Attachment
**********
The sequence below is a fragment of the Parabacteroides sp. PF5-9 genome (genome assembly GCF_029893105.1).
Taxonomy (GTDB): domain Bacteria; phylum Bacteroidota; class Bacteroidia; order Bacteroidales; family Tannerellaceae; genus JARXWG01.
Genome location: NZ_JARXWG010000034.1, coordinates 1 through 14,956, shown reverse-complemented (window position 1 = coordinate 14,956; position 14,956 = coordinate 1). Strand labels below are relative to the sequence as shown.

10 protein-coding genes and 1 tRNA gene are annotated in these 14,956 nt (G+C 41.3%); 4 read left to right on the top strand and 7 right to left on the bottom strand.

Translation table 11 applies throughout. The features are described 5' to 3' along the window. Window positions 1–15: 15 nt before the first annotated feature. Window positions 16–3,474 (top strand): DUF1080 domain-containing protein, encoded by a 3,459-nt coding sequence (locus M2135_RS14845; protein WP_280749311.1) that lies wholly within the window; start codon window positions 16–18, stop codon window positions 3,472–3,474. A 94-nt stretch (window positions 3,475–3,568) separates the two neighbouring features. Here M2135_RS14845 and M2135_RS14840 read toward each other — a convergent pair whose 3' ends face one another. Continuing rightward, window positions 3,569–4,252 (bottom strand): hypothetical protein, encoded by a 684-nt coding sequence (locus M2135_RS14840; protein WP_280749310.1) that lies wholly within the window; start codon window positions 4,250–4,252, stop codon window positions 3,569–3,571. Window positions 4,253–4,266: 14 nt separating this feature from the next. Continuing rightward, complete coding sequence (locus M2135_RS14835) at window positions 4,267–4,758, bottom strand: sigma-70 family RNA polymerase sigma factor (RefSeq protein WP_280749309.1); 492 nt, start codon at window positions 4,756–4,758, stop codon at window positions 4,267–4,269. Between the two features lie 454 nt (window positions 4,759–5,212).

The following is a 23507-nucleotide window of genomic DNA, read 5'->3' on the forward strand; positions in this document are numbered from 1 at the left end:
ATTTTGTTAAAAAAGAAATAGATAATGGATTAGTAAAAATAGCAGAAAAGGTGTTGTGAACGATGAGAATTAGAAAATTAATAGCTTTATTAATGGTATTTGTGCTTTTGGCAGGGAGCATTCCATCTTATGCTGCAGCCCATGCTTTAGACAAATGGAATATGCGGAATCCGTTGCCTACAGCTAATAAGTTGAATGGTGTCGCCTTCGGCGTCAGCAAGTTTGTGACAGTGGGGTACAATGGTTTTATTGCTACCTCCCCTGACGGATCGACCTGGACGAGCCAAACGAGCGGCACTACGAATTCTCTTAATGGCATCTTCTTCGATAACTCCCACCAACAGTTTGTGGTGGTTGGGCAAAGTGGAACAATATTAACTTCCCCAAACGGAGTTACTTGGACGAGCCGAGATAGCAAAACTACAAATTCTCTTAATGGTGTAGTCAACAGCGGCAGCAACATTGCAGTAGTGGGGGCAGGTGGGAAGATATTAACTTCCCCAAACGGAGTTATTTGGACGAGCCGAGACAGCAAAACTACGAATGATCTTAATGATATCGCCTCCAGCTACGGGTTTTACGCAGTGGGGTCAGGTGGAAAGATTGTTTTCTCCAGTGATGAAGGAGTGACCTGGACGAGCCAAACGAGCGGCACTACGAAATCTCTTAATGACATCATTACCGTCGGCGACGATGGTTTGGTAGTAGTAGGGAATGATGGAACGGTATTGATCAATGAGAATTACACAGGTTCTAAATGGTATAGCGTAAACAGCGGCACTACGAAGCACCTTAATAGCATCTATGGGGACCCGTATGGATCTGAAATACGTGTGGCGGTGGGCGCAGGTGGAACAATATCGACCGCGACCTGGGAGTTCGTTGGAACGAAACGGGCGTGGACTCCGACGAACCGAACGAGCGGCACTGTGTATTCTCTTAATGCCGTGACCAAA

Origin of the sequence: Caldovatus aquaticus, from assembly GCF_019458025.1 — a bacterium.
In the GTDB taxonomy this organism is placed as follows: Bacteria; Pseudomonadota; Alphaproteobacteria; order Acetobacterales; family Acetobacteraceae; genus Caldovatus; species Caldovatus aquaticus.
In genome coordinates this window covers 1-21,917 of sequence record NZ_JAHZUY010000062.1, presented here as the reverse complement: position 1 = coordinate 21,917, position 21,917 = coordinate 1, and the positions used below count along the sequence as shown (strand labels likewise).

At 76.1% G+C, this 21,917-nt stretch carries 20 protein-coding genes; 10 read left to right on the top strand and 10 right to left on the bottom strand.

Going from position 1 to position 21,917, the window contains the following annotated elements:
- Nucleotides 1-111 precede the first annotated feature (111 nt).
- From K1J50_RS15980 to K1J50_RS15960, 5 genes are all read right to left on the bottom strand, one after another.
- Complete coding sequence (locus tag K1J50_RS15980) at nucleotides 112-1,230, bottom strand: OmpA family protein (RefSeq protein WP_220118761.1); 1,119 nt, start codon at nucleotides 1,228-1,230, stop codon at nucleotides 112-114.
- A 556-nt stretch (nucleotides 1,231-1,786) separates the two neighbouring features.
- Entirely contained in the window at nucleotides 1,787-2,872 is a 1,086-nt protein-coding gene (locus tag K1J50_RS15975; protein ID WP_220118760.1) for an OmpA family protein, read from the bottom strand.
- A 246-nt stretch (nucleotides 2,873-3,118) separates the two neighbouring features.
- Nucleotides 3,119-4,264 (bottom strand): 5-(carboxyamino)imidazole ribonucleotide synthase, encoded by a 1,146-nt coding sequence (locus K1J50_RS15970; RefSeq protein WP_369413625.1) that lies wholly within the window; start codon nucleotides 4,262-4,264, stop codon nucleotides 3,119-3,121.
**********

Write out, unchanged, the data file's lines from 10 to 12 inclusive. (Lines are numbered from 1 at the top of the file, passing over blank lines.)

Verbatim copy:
In genome coordinates this window covers 1-21,917 of sequence record NZ_JAHZUY010000062.1, presented here as the reverse complement: position 1 = coordinate 21,917, position 21,917 = coordinate 1, and the positions used below count along the sequence as shown (strand labels likewise).

At 76.1% G+C, this 21,917-nt stretch carries 20 protein-coding genes; 10 read left to right on the top strand and 10 right to left on the bottom strand.

Going from position 1 to position 21,917, the window contains the following annotated elements: